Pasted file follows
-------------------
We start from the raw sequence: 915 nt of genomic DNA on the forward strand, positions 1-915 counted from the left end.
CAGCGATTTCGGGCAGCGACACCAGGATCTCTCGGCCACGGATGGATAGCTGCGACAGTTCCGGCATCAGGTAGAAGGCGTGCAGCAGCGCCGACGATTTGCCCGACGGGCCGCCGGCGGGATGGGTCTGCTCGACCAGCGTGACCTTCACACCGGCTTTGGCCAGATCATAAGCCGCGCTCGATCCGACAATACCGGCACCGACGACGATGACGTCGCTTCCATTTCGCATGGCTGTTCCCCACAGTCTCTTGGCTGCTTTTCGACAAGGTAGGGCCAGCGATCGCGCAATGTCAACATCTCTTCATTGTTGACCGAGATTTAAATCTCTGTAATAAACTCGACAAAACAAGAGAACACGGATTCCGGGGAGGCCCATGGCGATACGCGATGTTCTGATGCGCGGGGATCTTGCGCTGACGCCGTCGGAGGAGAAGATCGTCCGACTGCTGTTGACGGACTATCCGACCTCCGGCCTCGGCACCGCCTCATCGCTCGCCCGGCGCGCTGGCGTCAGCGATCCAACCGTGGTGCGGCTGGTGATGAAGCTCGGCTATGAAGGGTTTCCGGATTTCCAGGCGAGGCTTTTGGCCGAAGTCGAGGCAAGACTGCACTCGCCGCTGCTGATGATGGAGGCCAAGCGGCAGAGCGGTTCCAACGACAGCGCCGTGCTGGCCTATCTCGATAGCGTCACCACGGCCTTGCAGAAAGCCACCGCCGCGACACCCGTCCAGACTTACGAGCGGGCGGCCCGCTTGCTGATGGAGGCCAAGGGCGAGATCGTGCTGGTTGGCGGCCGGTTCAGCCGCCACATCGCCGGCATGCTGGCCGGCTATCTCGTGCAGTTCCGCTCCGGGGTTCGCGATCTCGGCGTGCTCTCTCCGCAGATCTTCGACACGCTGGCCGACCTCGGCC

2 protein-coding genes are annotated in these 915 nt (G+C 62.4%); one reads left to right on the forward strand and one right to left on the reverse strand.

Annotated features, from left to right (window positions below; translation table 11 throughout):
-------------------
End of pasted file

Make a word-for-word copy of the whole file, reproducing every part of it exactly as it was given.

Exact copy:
We start from the raw sequence: 915 nt of genomic DNA on the forward strand, positions 1-915 counted from the left end.
CAGCGATTTCGGGCAGCGACACCAGGATCTCTCGGCCACGGATGGATAGCTGCGACAGTTCCGGCATCAGGTAGAAGGCGTGCAGCAGCGCCGACGATTTGCCCGACGGGCCGCCGGCGGGATGGGTCTGCTCGACCAGCGTGACCTTCACACCGGCTTTGGCCAGATCATAAGCCGCGCTCGATCCGACAATACCGGCACCGACGACGATGACGTCGCTTCCATTTCGCATGGCTGTTCCCCACAGTCTCTTGGCTGCTTTTCGACAAGGTAGGGCCAGCGATCGCGCAATGTCAACATCTCTTCATTGTTGACCGAGATTTAAATCTCTGTAATAAACTCGACAAAACAAGAGAACACGGATTCCGGGGAGGCCCATGGCGATACGCGATGTTCTGATGCGCGGGGATCTTGCGCTGACGCCGTCGGAGGAGAAGATCGTCCGACTGCTGTTGACGGACTATCCGACCTCCGGCCTCGGCACCGCCTCATCGCTCGCCCGGCGCGCTGGCGTCAGCGATCCAACCGTGGTGCGGCTGGTGATGAAGCTCGGCTATGAAGGGTTTCCGGATTTCCAGGCGAGGCTTTTGGCCGAAGTCGAGGCAAGACTGCACTCGCCGCTGCTGATGATGGAGGCCAAGCGGCAGAGCGGTTCCAACGACAGCGCCGTGCTGGCCTATCTCGATAGCGTCACCACGGCCTTGCAGAAAGCCACCGCCGCGACACCCGTCCAGACTTACGAGCGGGCGGCCCGCTTGCTGATGGAGGCCAAGGGCGAGATCGTGCTGGTTGGCGGCCGGTTCAGCCGCCACATCGCCGGCATGCTGGCCGGCTATCTCGTGCAGTTCCGCTCCGGGGTTCGCGATCTCGGCGTGCTCTCTCCGCAGATCTTCGACACGCTGGCCGACCTCGGCC

2 protein-coding genes are annotated in these 915 nt (G+C 62.4%); one reads left to right on the forward strand and one right to left on the reverse strand.

Annotated features, from left to right (window positions below; translation table 11 throughout):